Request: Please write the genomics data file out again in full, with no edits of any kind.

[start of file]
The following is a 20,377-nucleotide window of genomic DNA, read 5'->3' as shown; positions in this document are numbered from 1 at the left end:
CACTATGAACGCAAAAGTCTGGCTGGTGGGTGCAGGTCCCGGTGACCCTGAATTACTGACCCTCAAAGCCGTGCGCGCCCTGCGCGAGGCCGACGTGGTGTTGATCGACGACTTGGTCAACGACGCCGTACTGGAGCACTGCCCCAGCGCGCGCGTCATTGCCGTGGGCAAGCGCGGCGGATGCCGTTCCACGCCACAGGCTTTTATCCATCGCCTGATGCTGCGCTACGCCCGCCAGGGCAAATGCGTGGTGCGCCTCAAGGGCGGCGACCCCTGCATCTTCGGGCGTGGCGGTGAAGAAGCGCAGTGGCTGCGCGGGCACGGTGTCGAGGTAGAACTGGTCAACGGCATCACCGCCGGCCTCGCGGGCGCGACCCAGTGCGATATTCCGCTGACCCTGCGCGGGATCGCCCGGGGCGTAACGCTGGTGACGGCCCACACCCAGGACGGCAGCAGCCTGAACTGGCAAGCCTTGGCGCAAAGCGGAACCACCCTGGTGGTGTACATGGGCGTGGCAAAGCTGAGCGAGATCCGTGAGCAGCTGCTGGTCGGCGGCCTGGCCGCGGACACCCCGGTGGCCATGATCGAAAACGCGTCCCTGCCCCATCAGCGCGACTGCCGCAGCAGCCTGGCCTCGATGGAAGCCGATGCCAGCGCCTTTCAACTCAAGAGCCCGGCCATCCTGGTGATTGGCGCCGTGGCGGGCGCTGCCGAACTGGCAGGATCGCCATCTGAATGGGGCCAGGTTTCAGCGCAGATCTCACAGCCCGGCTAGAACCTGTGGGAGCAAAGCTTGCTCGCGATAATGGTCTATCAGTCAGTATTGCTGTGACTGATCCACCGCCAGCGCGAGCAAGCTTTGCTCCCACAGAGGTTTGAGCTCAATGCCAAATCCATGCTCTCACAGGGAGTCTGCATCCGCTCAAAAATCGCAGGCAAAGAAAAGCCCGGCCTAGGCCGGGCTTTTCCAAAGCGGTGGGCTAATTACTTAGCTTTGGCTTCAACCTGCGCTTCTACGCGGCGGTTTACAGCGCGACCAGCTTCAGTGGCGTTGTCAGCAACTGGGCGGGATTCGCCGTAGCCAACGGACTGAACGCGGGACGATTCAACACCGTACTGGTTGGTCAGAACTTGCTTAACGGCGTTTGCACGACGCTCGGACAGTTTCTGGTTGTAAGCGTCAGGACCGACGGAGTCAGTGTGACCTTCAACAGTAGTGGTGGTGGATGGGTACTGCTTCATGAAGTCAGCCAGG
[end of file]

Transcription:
The following is a 20,377-nucleotide window of genomic DNA, read 5'->3' as shown; positions in this document are numbered from 1 at the left end:
CACTATGAACGCAAAAGTCTGGCTGGTGGGTGCAGGTCCCGGTGACCCTGAATTACTGACCCTCAAAGCCGTGCGCGCCCTGCGCGAGGCCGACGTGGTGTTGATCGACGACTTGGTCAACGACGCCGTACTGGAGCACTGCCCCAGCGCGCGCGTCATTGCCGTGGGCAAGCGCGGCGGATGCCGTTCCACGCCACAGGCTTTTATCCATCGCCTGATGCTGCGCTACGCCCGCCAGGGCAAATGCGTGGTGCGCCTCAAGGGCGGCGACCCCTGCATCTTCGGGCGTGGCGGTGAAGAAGCGCAGTGGCTGCGCGGGCACGGTGTCGAGGTAGAACTGGTCAACGGCATCACCGCCGGCCTCGCGGGCGCGACCCAGTGCGATATTCCGCTGACCCTGCGCGGGATCGCCCGGGGCGTAACGCTGGTGACGGCCCACACCCAGGACGGCAGCAGCCTGAACTGGCAAGCCTTGGCGCAAAGCGGAACCACCCTGGTGGTGTACATGGGCGTGGCAAAGCTGAGCGAGATCCGTGAGCAGCTGCTGGTCGGCGGCCTGGCCGCGGACACCCCGGTGGCCATGATCGAAAACGCGTCCCTGCCCCATCAGCGCGACTGCCGCAGCAGCCTGGCCTCGATGGAAGCCGATGCCAGCGCCTTTCAACTCAAGAGCCCGGCCATCCTGGTGATTGGCGCCGTGGCGGGCGCTGCCGAACTGGCAGGATCGCCATCTGAATGGGGCCAGGTTTCAGCGCAGATCTCACAGCCCGGCTAGAACCTGTGGGAGCAAAGCTTGCTCGCGATAATGGTCTATCAGTCAGTATTGCTGTGACTGATCCACCGCCAGCGCGAGCAAGCTTTGCTCCCACAGAGGTTTGAGCTCAATGCCAAATCCATGCTCTCACAGGGAGTCTGCATCCGCTCAAAAATCGCAGGCAAAGAAAAGCCCGGCCTAGGCCGGGCTTTTCCAAAGCGGTGGGCTAATTACTTAGCTTTGGCTTCAACCTGCGCTTCTACGCGGCGGTTTACAGCGCGACCAGCTTCAGTGGCGTTGTCAGCAACTGGGCGGGATTCGCCGTAGCCAACGGACTGAACGCGGGACGATTCAACACCGTACTGGTTGGTCAGAACTTGCTTAACGGCGTTTGCACGACGCTCGGACAGTTTCTGGTTGTAAGCGTCAGGACCGACGGAGTCAGTGTGACCTTCAACAGTAGTGGTGGTGGATGGGTACTGCTTCATGAAGTCAGCCAGG